We filed our response brief to the 10th Circuit in the Hollister case yesterday. As our many blogfans know, CREEC and the Colorado Cross Disability Coalition are challenging the Raised Porch Entrances at Hollister clothing stores as violations of Title III of the ADA:
Shoppers who use wheelchairs have no access to the porch or the entrances from it to the store; instead, they have to go around to the side to accessible entrances decorated to look like shuttered windows.
We prevailed before the district court and Hollister appealed to the Tenth Circuit Court of Appeals. The appeal is a real law-nerd smÃ¶rgÃ¥sbord*: Hollister challenged standing, class certification, the merits (why the porches violate the ADA), and the injunction to fix the porches. Our response brief addresses all of these arguments. From the statement of the case:
The Americans with Disabilities Act (“ADA”) is a “broad mandate” to eliminate discrimination against people with disabilities, and to “integrate them “˜into the economic and social mainstream of American life.'” PGA Tour, Inc. v. Martin, 532 U.S. 661, 675-76 (2001) (citations omitted). Congress found that “historically, society has tended to isolate and segregate individuals with disabilities.” 42 U.S.C. § 12101(a)(2). Thus, “[i]ntegration is fundamental to the purposes of the ADA. Provision of segregated accommodations and services relegate persons with disabilities to second-class citizen status.” H. Rep. 101-485(III), 101st Cong., 2d Sess, at 56, reprinted in 1990 U.S.C.C.A.N. 445, 479 (“House Rep. pt. 3″). The goal of the ADA is to “”˜eradicat[e] the “invisibility of the handicapped.”’ Separate-but-equal services do not accomplish this central goal and should be rejected.” Id. at 50 (citations omitted).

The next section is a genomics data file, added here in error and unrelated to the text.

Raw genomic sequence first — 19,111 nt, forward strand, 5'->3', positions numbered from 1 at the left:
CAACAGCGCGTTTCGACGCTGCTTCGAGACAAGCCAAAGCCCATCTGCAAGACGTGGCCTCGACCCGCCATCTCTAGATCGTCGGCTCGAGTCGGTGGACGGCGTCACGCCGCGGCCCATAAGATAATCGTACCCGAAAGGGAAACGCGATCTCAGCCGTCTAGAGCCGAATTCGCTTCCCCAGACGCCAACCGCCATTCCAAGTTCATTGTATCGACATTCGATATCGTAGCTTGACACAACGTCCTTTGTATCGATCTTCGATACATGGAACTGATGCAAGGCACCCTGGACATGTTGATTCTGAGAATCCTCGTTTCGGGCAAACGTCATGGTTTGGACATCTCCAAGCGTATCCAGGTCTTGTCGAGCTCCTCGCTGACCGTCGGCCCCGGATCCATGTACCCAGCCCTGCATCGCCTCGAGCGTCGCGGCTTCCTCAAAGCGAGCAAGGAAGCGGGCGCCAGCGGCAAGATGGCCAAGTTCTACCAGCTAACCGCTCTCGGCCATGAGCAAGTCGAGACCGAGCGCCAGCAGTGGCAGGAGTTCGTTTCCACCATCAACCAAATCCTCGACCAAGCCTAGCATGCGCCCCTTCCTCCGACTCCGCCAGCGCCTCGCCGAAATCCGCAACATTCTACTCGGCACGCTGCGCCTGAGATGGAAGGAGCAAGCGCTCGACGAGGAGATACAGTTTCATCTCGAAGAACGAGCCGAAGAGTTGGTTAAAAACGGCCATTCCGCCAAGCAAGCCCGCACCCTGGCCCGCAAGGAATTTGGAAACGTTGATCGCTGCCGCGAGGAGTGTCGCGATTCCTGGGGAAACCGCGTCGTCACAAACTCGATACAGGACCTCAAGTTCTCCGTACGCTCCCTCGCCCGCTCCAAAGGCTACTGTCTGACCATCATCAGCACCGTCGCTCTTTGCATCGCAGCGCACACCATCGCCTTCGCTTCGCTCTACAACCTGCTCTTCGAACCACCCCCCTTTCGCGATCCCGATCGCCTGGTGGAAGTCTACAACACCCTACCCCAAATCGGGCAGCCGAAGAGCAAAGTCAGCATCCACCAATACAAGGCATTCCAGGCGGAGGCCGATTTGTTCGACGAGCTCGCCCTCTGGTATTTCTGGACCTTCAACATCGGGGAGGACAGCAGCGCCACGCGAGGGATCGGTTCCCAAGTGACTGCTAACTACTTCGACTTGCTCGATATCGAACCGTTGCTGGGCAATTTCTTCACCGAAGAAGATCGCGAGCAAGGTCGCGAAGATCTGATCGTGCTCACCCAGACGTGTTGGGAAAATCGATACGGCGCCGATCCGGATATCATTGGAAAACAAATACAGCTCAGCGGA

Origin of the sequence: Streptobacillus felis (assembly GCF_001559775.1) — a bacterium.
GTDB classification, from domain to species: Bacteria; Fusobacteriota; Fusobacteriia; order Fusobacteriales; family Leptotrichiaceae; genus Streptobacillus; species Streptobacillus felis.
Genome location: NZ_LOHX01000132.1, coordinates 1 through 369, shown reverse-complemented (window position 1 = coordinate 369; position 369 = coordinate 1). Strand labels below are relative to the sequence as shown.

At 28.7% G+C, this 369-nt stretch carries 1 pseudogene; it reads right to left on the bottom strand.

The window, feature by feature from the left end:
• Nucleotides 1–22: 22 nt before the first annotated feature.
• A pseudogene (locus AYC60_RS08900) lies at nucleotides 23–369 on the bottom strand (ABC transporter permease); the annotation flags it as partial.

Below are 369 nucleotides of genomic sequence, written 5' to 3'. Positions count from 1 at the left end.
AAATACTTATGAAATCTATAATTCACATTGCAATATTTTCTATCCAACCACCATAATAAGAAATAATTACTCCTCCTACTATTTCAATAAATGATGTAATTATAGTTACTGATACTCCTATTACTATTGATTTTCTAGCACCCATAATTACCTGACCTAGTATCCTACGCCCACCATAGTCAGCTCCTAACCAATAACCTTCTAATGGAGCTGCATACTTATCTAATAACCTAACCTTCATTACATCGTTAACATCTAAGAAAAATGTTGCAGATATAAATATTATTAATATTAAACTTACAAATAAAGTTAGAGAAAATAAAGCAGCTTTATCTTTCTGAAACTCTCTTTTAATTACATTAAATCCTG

Starting seven years after Title III of the ADA (“Title III”) required all newly constructed public accommodations to be accessible, Appellants began constructing Hollister stores, 231 of which have a raised front porch entrance which, Appellants testify, is an essential part of the Hollister experience, but which is inaccessible to customers who use wheelchairs.
In response to Appellees’ argument that the porches must be accessible, Appellants downplay their importance, asserting that they are only intended to provide a visual experience, something those with and without disabilities can all enjoy. Reversing course for a third time, when the District Court gave Appellants the option — in the injunction — to close off the porch to foot traffic so that the experience was purely visual for everyone, they announced that this would “destroy the brand.” Aplee. Supp. App. at 256 (Tr. at 12:11-14). Appellants cannot have it both ways: If access to the porch is so important that its absence would “destroy the brand,” that access must be provided to all.
Hollister will get to file a reply brief and both parties have requested oral argument. Stay tuned!
* This former linguistics major is so happy WordPress lets me reproduce all of the diacriticals in “smÃ¶rgÃ¥sbord!”
** But I can’t make WordPress separate the paragraphs no matter how many hard returns I add.